By Ramzy Baroud
The political discourse of Mahmoud Abbas, the head of the Palestinian Authority (PA) in the West Bank, is similar to that of an ineffectual ruler who has been isolated in his palace for far too long. The ruler speaks of prosperity and peace, and tirelessly counts his innumerable achievements, while his people are dying of starvation outside and pointlessly begging for his attention.
But Abbas is no ordinary ruler. He is “president” by name only — a designated “leader” simply because Israel and the US-led international political system insist on recognizing him as such. Not only did his political mandate expire in 2009, but it was quite limited even prior to that date. At no point in his career did Abbas ever represent the entire Palestinian people. Now, at 85 years of age, the chances are that he will never serve in such a role.
Long before Abbas was the US and Israel’s favorite Palestinian “candidate” to rule over occupied and oppressed Palestinians in 2005, two separate political discourses were evolving in Palestine and, with them, two uniquely separate cultures. There was the “Oslo culture,” which was sustained by empty cliches, platitudes about peace and negotiations and, most importantly, billions of dollars, which poured in from donor countries. The funds were never truly aimed at achieving the coveted just peace or Palestinian independence, but to sustain a dismal status quo, where Israel’s military occupation was normalized through “security coordination” between the Israeli army and Abbas’ PA.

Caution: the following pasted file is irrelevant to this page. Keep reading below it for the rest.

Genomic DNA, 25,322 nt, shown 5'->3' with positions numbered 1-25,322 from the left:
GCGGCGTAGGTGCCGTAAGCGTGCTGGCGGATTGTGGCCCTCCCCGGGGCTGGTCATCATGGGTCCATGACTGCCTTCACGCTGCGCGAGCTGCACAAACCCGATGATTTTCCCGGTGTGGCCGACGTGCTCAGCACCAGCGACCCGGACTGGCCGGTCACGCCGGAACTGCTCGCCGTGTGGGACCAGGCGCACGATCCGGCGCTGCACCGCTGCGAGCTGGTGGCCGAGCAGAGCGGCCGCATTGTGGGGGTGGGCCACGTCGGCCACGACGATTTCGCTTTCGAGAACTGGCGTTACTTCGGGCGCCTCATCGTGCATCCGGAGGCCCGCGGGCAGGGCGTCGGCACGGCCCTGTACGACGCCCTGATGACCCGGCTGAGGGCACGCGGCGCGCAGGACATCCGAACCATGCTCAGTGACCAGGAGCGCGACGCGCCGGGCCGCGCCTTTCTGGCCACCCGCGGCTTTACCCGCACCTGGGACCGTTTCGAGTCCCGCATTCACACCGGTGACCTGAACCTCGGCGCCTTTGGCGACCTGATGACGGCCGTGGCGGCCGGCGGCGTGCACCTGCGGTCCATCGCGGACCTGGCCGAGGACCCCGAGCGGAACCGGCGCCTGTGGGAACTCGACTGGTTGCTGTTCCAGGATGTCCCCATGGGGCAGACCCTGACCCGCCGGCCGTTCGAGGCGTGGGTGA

This culture, seen by most Palestinians as treacherous and corrupt, was celebrated in the West as “moderate,” especially when compared to the other Palestinian culture, dubbed “radical” or, worse, “terrorist.” The latter culture, which has been shunned for nearly three decades, is — thanks to the recent popular revolt in Palestine and the stiff resistance in Gaza — finally prevailing. The show of strength exhibited by the Palestinian resistance in the besieged Gaza Strip beginning on May 10 — especially within the context of a popular uprising that has finally unified Palestinian youths not only in the Occupied Territories, but all of historic Palestine — is inspiring a new language. This language is not only being utilized by a handful of so-called radical intellectuals, but by many political and academic figures who have long been affiliated with the PA.
In an interview with the British newspaper, The Independent, soon after the end of the Israeli war on Gaza, former PA minister and veteran politician Hanan Ashrawi spoke of the sociopolitical changes underway in Palestine. “Hamas has evolved and it is gaining support among young people, even Christians,” Ashrawi said, adding that: “Hamas has every right to be represented in a pluralistic system.” However, this is not about Hamas alone. It is about Palestinian resistance as a whole, whether represented in Islamist, nationalist or socialist trends.